Fortunately, “nonlinear” does not mean “unstoppable,” even by this casual definition. Coronavirus spread exponentially at first, but in most countries social distancing has now begun to reduce the rate of infection so that, with persistence and luck, the number of new infections will begin to reduce exponentially. The spread and containment of coronavirus has been a nonlinear process throughout, but, as countries like South Korea and New Zealand have shown, it can still be controlled. (Using the strict mathematical definition of nonlinear – differential equations whose coefficients are functions of the variables to be solved for – does not change our fundamental point: non-linear does not immediately imply uncontrollable runaway behaviour.)
The Deep Adaptation paper does not make the distinction between nonlinear and unstoppable. It regularly implies that no nonlinear process can be controlled, and appears to confuse nonlinear change with unstoppable exponential growth. For example, Deep Adaptation claims that observed temperature and sea level rise “are consistent with non-linear changes in our environment that then trigger uncontrollable impacts on human habitat and agriculture”, and that measurements of atmospheric methane “are consistent with a non-linear increase - potentially exponential”.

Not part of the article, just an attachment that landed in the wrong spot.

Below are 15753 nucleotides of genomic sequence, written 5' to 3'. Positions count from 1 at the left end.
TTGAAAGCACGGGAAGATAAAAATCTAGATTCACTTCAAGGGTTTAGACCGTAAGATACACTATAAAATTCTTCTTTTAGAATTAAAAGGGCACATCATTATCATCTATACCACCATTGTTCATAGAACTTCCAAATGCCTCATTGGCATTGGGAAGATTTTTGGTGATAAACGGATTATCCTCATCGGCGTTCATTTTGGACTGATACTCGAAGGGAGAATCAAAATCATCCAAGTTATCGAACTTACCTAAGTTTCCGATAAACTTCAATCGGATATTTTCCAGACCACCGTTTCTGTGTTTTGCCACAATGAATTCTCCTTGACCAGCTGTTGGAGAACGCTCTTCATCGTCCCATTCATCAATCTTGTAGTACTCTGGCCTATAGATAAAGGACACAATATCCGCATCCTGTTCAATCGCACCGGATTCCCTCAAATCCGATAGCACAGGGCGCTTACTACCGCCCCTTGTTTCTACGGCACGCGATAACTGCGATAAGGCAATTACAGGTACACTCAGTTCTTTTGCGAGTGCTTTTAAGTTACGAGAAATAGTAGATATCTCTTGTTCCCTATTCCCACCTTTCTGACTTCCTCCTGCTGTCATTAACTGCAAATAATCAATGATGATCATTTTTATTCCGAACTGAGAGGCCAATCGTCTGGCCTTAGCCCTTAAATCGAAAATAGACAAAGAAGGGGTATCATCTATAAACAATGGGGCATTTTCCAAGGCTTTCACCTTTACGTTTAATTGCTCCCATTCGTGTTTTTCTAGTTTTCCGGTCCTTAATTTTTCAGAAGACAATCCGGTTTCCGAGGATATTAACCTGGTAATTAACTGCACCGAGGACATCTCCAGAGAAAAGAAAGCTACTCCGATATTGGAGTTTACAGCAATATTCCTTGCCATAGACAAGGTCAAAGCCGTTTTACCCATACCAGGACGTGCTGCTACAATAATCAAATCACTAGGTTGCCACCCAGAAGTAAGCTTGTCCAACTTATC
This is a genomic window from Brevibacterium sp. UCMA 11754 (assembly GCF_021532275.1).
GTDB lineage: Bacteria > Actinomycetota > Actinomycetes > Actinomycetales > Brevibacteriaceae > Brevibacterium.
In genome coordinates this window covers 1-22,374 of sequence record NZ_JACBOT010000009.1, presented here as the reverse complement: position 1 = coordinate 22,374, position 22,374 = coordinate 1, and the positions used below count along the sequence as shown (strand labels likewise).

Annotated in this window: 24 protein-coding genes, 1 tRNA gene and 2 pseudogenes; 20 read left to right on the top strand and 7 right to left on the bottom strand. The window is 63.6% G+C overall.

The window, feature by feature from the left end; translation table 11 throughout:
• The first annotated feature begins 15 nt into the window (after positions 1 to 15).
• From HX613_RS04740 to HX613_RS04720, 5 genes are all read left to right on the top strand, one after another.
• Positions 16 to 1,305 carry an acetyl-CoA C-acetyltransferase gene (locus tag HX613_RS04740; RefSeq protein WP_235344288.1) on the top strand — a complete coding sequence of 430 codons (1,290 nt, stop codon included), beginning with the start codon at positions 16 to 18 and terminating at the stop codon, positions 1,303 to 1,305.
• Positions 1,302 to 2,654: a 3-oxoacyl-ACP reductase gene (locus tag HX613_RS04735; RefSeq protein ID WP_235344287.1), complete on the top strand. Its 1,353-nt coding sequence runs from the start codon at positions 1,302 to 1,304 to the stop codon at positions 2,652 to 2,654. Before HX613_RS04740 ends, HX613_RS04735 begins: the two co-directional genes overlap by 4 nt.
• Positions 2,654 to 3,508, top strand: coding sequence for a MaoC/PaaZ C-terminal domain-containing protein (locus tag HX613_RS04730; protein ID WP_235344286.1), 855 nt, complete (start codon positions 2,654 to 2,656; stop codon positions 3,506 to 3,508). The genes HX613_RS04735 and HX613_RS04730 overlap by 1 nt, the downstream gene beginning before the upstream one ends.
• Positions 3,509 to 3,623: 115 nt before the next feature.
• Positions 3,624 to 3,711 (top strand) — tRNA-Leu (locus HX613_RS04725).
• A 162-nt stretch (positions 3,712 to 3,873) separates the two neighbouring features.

But exponential growth is only one possible type of nonlinear change. COVID-19’s spread remains nonlinear even while we constrain it below exponential levels. Similarly, the height of a person over time changes nonlinearly, because 40-year olds are not normally twice as tall as 20-year olds. Human growth is nonlinear, but it certainly isn’t exponential. The height example illustrates another key point: extrapolation from recent data without any understanding of the driving process will predict the wrong outcome. Someone with no understanding of human biology might watch the rapid growth of a newborn and conclude that an 80-year old person should be 100 feet tall, but we know better.
Climate scientists like NASA’s Gavin Schmidt have already criticized Bendell for misunderstanding the nature of nonlinearity. Bendell responded by “emphasis[ing] the importance of real time observations” of quantities like methane release from permafrost. He also writes in the original paper that the IPCC incorrectly assumes linear as opposed to nonlinear increases in quantities like sea level rise.
This response is still wrong. Recent history is littered with faulty predictions made based on short-term observations and no mechanistic understanding. These predictions range from claims that global warming had stopped during the “global warming hiatus,” to others arguing that it had entered a runaway cycle, as we encountered in the Arctic sea ice section above. Climate science avoids these pitfalls because it models the underlying (and nonlinear) processes driving climate change by incorporating as much basic physics, chemistry and biology as possible, whilst also matching historical observations. This process can include many feedback effects between temperature changes and natural carbon stocks, so global climate models are fundamentally nonlinear. But they avoid the trap of lending too much importance to short fluctuations in the climate. As a result, a recent review of 15 different historical models used since 1970 found “no evidence that the climate models evaluated in this paper have systematically overestimated or underestimated warming over their projection period.”